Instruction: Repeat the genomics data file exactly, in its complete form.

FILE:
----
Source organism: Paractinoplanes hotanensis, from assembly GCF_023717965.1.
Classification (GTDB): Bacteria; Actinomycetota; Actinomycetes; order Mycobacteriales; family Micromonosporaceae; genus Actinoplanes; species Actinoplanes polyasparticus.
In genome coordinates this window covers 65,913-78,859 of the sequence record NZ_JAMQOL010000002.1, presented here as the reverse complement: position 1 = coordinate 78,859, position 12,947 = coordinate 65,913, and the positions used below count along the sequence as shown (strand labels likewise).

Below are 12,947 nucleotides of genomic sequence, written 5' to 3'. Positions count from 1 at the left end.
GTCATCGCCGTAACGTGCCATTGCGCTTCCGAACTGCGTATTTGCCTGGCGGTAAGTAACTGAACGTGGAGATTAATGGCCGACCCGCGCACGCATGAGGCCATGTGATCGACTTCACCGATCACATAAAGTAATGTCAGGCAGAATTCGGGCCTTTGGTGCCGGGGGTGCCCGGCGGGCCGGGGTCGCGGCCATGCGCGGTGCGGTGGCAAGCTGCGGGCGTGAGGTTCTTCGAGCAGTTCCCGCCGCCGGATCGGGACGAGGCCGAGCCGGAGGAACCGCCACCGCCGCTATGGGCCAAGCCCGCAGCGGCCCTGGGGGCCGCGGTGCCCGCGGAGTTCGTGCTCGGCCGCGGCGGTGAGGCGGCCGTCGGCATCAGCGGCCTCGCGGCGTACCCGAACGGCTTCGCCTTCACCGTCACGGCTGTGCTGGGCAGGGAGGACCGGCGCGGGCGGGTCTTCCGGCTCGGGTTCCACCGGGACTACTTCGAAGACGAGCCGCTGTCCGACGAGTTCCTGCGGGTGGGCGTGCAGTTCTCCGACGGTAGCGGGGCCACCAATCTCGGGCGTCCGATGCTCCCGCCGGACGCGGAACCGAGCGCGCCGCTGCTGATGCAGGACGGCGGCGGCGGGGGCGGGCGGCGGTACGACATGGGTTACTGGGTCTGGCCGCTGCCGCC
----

Source organism: Paractinoplanes hotanensis, from assembly GCF_023717965.1.
Classification (GTDB): Bacteria; Actinomycetota; Actinomycetes; order Mycobacteriales; family Micromonosporaceae; genus Actinoplanes; species Actinoplanes polyasparticus.
In genome coordinates this window covers 65,913-78,859 of the sequence record NZ_JAMQOL010000002.1, presented here as the reverse complement: position 1 = coordinate 78,859, position 12,947 = coordinate 65,913, and the positions used below count along the sequence as shown (strand labels likewise).

Below are 12,947 nucleotides of genomic sequence, written 5' to 3'. Positions count from 1 at the left end.
GTCATCGCCGTAACGTGCCATTGCGCTTCCGAACTGCGTATTTGCCTGGCGGTAAGTAACTGAACGTGGAGATTAATGGCCGACCCGCGCACGCATGAGGCCATGTGATCGACTTCACCGATCACATAAAGTAATGTCAGGCAGAATTCGGGCCTTTGGTGCCGGGGGTGCCCGGCGGGCCGGGGTCGCGGCCATGCGCGGTGCGGTGGCAAGCTGCGGGCGTGAGGTTCTTCGAGCAGTTCCCGCCGCCGGATCGGGACGAGGCCGAGCCGGAGGAACCGCCACCGCCGCTATGGGCCAAGCCCGCAGCGGCCCTGGGGGCCGCGGTGCCCGCGGAGTTCGTGCTCGGCCGCGGCGGTGAGGCGGCCGTCGGCATCAGCGGCCTCGCGGCGTACCCGAACGGCTTCGCCTTCACCGTCACGGCTGTGCTGGGCAGGGAGGACCGGCGCGGGCGGGTCTTCCGGCTCGGGTTCCACCGGGACTACTTCGAAGACGAGCCGCTGTCCGACGAGTTCCTGCGGGTGGGCGTGCAGTTCTCCGACGGTAGCGGGGCCACCAATCTCGGGCGTCCGATGCTCCCGCCGGACGCGGAACCGAGCGCGCCGCTGCTGATGCAGGACGGCGGCGGCGGGGGCGGGCGGCGGTACGACATGGGTTACTGGGTCTGGCCGCTGCCGCC